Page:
fire works setup behind obelisk

Nicole Segnini: 4TH OF JULY “MAGIC” and dc views!

Did you have fun watching the 4th of July fireworks? One of the most amazing shows took place right here, in Washington DC. Last year, the pandemic forced the National Park Service to ask people to stay home and watch the Independence Day fireworks show virtually. But it was back on this year, with tens of thousands of visitors watching it live at the National Mall or the surrounding areas. And I got to see a little bit of the “magic” behind the main event. 

On Thursday and Friday, I shadowed Mike Litterst, the National Mall’s public information officer (or spokesperson). Before I get into the story about what I was able to see and experience, I want to take a second to say that Mike is one of the greatest PIO’s I’ve ever met! He is just incredible at his job and so passionate about the National Mall, history, and the NPS. He is also a local celebrity (he jokes that he is a D-list celebrity in DC but I think he is more on the C-list, especially during these events). Every news reporter and NPS employee knows him. And when I say, everyone… I mean… EVERYONE! Everywhere we went, people came to say hello. Every interview he gave, they already knew him. A very charismatic and fun person to work with, for sure!

Mike Litterest, Spokesperson for the National Mall and Memorial Parks, NPS

On Thursday, we went to a City news conference about the 4th of July event. Several city, fire, and law enforcement officials were present, as well as Mike (who was there to represent the NAMA/NPS). During the news conference, the Police Chief said that the entire police department would be working on Sunday for the event, not just at NAMA, but in the surrounding areas as well. He also said that while there weren’t any specific threats targeting DC, they were paying close attention to make sure everyone was safe. Officials also talked about traffic issues. Since a lot of streets would be closed to traffic, they wanted to make sure people were planning before heading out to watch the fireworks. However, because the Independence Day Parade was canceled, not as many streets were closed and there were also fewer fenced areas around the Mall this year.

This year, the fireworks were launched from both sides of the Lincoln Memorial Reflecting Pool. To be honest, the exact number of fireworks is unknown (or at least no one on Thursday really knew out of the top of their heads just how many of them were set up) but they were a whole lot! They were securely anchored and covered with plastic. On top of being able to see the fireworks set-up, I was able to meet several NAMA employees and staff working diligently to make sure the show would run as smoothly as possible and everything went according to plans.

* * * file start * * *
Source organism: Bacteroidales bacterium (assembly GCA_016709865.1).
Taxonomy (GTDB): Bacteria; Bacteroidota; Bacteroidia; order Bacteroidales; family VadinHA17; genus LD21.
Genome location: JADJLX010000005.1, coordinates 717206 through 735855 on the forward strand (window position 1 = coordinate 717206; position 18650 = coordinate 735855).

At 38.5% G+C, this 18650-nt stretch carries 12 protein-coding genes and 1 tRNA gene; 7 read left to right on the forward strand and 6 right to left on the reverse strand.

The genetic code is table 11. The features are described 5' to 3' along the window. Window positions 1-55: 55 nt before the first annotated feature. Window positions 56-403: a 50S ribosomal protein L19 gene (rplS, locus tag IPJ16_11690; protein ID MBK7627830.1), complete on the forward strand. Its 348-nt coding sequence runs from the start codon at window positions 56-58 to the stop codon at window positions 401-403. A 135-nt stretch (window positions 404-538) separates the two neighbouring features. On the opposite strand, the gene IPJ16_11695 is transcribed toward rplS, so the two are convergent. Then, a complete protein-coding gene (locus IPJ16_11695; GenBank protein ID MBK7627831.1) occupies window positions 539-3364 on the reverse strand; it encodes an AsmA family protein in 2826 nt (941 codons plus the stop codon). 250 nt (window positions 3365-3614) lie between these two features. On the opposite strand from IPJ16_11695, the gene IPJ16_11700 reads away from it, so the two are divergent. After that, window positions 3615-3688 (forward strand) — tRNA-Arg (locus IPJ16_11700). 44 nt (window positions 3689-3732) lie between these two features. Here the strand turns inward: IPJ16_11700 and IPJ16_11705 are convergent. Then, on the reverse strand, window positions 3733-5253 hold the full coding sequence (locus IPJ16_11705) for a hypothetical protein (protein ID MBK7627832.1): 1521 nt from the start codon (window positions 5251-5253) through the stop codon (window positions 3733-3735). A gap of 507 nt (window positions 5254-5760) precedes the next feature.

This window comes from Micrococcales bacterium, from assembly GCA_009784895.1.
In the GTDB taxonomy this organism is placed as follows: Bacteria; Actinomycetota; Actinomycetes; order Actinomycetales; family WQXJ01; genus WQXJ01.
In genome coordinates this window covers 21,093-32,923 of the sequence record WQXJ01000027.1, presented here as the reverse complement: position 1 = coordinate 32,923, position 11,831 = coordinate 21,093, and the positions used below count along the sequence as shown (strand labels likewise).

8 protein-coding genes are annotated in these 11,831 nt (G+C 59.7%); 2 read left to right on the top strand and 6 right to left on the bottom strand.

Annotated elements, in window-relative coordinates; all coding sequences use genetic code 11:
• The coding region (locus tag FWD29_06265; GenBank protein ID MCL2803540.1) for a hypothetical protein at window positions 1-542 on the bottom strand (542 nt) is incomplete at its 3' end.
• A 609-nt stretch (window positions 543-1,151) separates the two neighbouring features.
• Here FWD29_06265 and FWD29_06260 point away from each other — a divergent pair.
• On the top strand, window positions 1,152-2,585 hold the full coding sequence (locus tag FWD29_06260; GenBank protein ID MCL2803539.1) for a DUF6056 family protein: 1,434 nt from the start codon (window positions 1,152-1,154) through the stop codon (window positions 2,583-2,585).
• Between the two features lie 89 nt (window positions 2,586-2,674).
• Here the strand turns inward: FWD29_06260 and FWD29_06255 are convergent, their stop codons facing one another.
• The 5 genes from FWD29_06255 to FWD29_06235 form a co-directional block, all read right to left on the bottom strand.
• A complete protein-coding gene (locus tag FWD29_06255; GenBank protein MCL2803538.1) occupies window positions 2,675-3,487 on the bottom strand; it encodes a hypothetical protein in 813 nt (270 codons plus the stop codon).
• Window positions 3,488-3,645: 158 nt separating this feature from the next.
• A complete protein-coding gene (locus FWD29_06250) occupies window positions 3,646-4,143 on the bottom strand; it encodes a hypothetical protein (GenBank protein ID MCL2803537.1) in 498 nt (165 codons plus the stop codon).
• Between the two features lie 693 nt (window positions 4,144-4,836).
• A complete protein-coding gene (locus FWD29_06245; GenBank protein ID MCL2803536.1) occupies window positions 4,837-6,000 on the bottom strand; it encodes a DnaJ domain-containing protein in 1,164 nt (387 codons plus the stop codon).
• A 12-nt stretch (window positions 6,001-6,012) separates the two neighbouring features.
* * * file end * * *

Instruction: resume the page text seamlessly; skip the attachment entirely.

On Friday, Mike was a little busier than he expected to be. There was a storm overnight that caused trees to fall down and there were some worries that it might’ve affected the fireworks. The storm brought down countless tree branches and even some trees in the area of the National Mall. It also blew over fencing, tents, and port-a-potties. But, thankfully, the storm didn’t do anything to the actual fireworks, which were still perfectly anchored and protected – ready to be launched on Sunday. Mike did a few interviews throughout the morning with several news stations, ensuring viewers that “yes, everything is alright!” and that the NPS would have everything cleaned up before the main event. 

The last really fun thing I got to do with Mike was: going up the Washington Monument. The elevator took us to the top floor and we almost walked down the stairs but I couldn’t do that to my feet since I was wearing not-so-great-for-walking boots (and there are 897 steps!). But, I was promised a “next time” (and I will definitely bring my sneakers). The monument is the tallest structure in DC and the tallest obelisk in the world. It was also the tallest structure in the world from 1885 until 1889, when the Eiffel Tower was finished. The interior walls have commemorative stones from individuals, civic groups, cities, states, and countries that wanted to honor the memory of George Washington. We saw some of them while on the elevator.

The best part though? the VIEWS! D.C., Maryland, and Virginia are visible from the top of the Monument. Take a look!

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